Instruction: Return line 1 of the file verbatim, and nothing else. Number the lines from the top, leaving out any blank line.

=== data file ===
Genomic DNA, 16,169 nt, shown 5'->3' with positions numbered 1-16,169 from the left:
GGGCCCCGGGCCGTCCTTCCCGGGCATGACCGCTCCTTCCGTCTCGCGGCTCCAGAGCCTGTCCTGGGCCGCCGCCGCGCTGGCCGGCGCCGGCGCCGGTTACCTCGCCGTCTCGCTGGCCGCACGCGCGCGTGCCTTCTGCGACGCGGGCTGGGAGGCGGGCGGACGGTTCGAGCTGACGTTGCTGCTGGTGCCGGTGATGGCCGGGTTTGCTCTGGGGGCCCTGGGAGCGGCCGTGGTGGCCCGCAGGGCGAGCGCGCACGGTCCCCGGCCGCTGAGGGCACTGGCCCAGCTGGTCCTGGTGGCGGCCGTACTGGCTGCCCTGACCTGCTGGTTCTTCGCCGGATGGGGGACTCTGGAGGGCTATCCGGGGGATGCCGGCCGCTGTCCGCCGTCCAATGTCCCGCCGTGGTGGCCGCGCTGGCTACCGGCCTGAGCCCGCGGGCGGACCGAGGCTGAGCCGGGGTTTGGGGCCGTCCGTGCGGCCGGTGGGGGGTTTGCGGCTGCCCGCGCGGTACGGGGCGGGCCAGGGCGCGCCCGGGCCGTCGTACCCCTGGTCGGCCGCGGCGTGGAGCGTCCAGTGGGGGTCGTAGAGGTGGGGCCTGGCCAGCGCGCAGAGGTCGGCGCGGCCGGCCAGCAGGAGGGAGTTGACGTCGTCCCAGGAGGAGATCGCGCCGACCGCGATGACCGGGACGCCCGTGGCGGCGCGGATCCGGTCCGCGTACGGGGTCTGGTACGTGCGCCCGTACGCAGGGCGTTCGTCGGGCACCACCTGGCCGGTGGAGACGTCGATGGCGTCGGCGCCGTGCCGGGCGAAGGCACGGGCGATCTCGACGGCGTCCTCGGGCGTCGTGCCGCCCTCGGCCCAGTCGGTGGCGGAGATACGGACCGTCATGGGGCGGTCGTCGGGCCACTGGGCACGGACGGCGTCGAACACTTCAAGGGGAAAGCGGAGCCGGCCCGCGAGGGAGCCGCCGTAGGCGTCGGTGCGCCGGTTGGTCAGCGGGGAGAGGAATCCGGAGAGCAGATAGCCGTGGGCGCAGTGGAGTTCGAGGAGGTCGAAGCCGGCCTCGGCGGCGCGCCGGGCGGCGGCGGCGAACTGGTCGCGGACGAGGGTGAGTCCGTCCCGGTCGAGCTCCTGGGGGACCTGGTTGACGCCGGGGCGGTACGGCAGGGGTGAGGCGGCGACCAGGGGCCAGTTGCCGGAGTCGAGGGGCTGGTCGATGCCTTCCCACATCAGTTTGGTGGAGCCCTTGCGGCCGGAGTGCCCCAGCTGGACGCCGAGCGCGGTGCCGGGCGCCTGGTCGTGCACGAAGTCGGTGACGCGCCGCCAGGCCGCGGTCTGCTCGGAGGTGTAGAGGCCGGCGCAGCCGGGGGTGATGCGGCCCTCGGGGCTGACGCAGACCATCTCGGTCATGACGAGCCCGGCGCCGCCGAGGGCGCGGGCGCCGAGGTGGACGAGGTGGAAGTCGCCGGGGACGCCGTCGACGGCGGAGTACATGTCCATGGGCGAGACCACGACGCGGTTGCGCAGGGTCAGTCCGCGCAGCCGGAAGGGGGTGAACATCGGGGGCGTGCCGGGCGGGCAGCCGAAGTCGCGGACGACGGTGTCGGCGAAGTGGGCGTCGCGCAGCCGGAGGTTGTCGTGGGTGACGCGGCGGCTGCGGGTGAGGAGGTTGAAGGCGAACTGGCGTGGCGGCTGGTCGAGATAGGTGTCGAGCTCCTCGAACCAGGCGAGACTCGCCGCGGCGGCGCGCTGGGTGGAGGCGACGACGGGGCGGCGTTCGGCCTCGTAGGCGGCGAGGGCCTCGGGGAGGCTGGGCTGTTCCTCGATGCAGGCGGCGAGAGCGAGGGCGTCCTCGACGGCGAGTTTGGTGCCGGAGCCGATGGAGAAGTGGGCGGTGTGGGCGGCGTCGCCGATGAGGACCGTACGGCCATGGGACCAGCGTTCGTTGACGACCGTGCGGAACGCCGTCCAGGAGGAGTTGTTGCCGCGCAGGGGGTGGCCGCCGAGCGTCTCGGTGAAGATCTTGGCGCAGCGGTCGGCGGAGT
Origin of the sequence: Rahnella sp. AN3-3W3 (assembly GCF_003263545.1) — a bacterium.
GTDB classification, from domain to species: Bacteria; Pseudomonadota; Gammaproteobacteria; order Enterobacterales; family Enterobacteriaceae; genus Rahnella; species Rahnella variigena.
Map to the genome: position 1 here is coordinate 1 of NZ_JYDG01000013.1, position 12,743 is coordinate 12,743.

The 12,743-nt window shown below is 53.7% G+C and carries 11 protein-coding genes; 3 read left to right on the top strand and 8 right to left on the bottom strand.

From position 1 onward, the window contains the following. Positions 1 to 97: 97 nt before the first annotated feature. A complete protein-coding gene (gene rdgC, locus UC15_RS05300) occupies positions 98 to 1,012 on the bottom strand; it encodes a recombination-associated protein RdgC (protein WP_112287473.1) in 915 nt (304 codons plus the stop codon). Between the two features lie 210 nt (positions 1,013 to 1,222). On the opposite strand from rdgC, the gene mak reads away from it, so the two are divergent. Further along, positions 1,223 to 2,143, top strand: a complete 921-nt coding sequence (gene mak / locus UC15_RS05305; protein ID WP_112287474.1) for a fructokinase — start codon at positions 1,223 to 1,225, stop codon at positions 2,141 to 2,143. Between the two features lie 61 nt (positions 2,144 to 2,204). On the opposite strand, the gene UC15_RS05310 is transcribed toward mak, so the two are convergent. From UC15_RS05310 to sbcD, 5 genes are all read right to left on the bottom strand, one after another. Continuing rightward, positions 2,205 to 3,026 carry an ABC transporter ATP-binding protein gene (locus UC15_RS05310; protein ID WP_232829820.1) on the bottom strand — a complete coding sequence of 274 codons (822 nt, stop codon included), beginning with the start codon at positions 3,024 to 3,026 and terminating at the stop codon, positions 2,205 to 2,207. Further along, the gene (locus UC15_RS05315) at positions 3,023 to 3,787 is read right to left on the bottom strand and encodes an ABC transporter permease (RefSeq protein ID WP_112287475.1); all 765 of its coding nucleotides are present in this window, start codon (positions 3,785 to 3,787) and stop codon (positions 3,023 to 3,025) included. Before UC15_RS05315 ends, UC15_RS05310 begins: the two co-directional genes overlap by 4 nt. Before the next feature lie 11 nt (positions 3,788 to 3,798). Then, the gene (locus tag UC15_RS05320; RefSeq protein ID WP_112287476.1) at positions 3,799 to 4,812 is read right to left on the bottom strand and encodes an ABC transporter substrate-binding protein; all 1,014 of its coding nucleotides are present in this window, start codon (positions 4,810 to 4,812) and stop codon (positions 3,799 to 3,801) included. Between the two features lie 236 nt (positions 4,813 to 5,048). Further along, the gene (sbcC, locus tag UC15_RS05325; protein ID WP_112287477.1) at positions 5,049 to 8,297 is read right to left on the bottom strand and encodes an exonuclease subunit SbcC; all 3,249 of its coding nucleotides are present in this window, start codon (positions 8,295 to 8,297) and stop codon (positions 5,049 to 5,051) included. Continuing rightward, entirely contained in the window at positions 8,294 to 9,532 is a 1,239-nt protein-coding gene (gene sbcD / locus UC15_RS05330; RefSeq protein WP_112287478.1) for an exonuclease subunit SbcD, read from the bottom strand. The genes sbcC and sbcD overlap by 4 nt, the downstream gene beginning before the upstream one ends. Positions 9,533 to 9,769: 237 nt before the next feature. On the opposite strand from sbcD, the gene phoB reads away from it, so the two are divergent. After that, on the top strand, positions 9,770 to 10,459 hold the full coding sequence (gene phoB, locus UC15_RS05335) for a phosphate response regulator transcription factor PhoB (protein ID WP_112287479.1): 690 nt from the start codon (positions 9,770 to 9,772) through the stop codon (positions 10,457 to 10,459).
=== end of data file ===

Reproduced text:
Genomic DNA, 16,169 nt, shown 5'->3' with positions numbered 1-16,169 from the left: